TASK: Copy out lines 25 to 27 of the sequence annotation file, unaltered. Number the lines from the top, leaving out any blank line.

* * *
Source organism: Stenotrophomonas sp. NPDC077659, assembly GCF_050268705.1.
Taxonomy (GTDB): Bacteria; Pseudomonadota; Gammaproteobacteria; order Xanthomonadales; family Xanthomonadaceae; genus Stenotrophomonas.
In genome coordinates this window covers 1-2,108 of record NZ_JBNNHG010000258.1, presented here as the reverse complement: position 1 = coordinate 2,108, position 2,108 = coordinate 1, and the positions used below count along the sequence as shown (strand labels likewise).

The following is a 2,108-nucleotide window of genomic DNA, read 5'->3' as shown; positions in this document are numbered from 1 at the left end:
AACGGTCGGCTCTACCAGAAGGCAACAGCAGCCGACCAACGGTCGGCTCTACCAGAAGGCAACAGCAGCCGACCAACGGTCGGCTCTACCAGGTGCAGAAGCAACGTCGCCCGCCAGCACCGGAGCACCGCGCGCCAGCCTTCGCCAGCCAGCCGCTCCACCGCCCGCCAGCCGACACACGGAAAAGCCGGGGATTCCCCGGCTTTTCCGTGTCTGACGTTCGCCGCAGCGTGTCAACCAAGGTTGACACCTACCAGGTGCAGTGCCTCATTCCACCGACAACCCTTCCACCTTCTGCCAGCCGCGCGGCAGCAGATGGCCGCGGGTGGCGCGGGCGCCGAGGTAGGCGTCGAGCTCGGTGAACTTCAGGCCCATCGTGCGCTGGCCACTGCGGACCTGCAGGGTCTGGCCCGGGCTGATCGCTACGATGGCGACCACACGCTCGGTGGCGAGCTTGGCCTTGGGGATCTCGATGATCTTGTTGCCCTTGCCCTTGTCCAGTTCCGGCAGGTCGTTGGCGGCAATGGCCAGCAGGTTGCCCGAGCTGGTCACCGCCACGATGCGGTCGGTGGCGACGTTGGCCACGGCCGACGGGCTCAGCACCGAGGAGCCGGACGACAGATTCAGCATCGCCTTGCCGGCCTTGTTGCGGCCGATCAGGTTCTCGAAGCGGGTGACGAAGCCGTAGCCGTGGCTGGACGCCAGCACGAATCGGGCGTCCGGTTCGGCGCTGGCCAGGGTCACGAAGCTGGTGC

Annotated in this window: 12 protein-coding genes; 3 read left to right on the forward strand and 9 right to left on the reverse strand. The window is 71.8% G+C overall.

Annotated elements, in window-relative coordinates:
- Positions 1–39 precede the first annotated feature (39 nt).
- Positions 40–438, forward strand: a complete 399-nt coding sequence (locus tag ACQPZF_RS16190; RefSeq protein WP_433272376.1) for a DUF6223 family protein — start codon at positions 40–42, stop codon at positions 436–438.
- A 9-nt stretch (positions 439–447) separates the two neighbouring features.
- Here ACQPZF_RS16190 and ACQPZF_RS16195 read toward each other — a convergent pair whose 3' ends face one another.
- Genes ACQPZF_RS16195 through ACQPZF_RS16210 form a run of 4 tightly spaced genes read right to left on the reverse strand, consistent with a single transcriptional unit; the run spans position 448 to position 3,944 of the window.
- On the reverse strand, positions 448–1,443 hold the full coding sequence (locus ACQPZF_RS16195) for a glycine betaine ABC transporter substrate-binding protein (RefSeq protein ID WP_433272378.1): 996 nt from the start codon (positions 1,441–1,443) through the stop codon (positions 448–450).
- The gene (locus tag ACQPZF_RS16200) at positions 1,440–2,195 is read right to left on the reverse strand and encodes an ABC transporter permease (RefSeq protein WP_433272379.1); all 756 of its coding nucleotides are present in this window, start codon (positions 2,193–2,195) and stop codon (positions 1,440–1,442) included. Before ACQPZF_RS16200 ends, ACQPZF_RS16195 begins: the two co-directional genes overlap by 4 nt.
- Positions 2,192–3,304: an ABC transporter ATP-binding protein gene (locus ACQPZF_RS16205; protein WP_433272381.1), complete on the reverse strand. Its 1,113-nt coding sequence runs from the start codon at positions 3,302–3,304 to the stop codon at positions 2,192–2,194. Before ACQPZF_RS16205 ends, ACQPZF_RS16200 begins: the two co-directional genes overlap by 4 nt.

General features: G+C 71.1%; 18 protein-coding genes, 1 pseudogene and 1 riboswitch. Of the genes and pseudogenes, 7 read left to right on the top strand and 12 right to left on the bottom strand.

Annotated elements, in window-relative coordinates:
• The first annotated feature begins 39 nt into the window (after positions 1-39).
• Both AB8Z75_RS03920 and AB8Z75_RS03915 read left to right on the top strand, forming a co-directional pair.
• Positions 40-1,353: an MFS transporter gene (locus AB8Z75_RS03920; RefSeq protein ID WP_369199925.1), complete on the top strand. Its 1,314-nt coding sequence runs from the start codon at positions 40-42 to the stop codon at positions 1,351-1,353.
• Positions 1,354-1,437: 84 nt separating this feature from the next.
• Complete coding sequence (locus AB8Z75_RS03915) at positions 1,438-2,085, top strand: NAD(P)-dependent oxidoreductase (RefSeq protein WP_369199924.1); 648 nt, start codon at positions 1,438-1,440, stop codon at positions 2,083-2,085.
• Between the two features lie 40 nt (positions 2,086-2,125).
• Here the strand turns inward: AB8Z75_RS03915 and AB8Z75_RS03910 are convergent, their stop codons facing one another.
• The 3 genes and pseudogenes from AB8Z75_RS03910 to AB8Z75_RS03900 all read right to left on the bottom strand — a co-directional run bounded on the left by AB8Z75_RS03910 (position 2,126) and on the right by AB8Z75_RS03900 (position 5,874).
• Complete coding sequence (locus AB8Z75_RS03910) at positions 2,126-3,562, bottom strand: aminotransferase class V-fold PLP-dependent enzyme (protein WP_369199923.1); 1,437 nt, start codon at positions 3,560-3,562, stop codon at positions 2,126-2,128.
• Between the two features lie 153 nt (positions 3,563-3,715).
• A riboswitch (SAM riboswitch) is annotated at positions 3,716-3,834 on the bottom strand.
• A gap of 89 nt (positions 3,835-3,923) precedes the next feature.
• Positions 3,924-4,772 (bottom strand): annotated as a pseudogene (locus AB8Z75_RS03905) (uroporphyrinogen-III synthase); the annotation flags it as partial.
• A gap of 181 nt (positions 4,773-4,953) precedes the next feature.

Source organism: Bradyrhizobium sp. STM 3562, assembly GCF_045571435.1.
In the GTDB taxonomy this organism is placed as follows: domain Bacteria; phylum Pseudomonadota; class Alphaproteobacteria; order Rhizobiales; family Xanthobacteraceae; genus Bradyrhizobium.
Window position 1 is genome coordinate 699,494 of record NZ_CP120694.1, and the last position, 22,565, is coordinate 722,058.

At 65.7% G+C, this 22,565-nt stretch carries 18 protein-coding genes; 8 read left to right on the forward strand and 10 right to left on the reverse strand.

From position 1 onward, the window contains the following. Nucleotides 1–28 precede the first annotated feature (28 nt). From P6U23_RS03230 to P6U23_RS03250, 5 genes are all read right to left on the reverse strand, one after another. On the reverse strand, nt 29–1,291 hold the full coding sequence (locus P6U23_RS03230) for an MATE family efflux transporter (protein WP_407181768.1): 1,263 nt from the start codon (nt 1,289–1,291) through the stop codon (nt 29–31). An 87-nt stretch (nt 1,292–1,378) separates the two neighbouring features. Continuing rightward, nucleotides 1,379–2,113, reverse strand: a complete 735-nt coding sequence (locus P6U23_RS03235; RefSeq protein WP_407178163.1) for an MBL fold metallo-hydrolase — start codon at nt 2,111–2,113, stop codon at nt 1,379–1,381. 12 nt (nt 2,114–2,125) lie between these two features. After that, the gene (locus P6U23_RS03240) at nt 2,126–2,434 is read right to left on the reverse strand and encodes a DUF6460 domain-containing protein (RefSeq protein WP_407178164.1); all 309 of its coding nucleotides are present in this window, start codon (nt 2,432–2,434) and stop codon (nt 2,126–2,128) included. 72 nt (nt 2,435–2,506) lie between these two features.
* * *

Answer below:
• The 3 genes and pseudogenes from AB8Z75_RS03910 to AB8Z75_RS03900 all read right to left on the bottom strand — a co-directional run bounded on the left by AB8Z75_RS03910 (position 2,126) and on the right by AB8Z75_RS03900 (position 5,874).
• Complete coding sequence (locus AB8Z75_RS03910) at positions 2,126-3,562, bottom strand: aminotransferase class V-fold PLP-dependent enzyme (protein WP_369199923.1); 1,437 nt, start codon at positions 3,560-3,562, stop codon at positions 2,126-2,128.
• Between the two features lie 153 nt (positions 3,563-3,715).